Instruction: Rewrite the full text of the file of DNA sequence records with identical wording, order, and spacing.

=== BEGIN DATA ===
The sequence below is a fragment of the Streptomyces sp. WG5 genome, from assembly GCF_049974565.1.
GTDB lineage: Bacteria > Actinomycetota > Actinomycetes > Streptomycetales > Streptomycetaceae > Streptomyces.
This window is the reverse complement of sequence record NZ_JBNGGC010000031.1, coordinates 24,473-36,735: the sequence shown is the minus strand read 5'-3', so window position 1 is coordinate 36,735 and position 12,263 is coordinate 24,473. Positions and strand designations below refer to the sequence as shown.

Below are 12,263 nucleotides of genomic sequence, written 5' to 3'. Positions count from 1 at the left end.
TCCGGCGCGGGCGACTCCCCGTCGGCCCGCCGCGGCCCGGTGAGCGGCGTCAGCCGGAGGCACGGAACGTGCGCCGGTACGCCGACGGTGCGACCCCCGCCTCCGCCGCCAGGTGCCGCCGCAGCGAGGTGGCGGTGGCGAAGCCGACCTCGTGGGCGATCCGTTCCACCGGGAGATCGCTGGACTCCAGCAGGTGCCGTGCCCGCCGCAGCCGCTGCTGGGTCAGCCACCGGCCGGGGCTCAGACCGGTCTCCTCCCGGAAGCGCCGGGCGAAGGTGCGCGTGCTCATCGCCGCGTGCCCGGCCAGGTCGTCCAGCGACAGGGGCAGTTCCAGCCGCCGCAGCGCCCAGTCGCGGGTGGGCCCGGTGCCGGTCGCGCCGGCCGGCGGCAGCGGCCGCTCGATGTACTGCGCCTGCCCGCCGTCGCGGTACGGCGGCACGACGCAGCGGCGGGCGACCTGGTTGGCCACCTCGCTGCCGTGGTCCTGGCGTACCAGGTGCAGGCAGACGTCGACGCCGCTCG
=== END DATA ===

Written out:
The sequence below is a fragment of the Streptomyces sp. WG5 genome, from assembly GCF_049974565.1.
GTDB lineage: Bacteria > Actinomycetota > Actinomycetes > Streptomycetales > Streptomycetaceae > Streptomyces.
This window is the reverse complement of sequence record NZ_JBNGGC010000031.1, coordinates 24,473-36,735: the sequence shown is the minus strand read 5'-3', so window position 1 is coordinate 36,735 and position 12,263 is coordinate 24,473. Positions and strand designations below refer to the sequence as shown.

Below are 12,263 nucleotides of genomic sequence, written 5' to 3'. Positions count from 1 at the left end.
TCCGGCGCGGGCGACTCCCCGTCGGCCCGCCGCGGCCCGGTGAGCGGCGTCAGCCGGAGGCACGGAACGTGCGCCGGTACGCCGACGGTGCGACCCCCGCCTCCGCCGCCAGGTGCCGCCGCAGCGAGGTGGCGGTGGCGAAGCCGACCTCGTGGGCGATCCGTTCCACCGGGAGATCGCTGGACTCCAGCAGGTGCCGTGCCCGCCGCAGCCGCTGCTGGGTCAGCCACCGGCCGGGGCTCAGACCGGTCTCCTCCCGGAAGCGCCGGGCGAAGGTGCGCGTGCTCATCGCCGCGTGCCCGGCCAGGTCGTCCAGCGACAGGGGCAGTTCCAGCCGCCGCAGCGCCCAGTCGCGGGTGGGCCCGGTGCCGGTCGCGCCGGCCGGCGGCAGCGGCCGCTCGATGTACTGCGCCTGCCCGCCGTCGCGGTACGGCGGCACGACGCAGCGGCGGGCGACCTGGTTGGCCACCTCGCTGCCGTGGTCCTGGCGTACCAGGTGCAGGCAGACGTCGACGCCGCTCG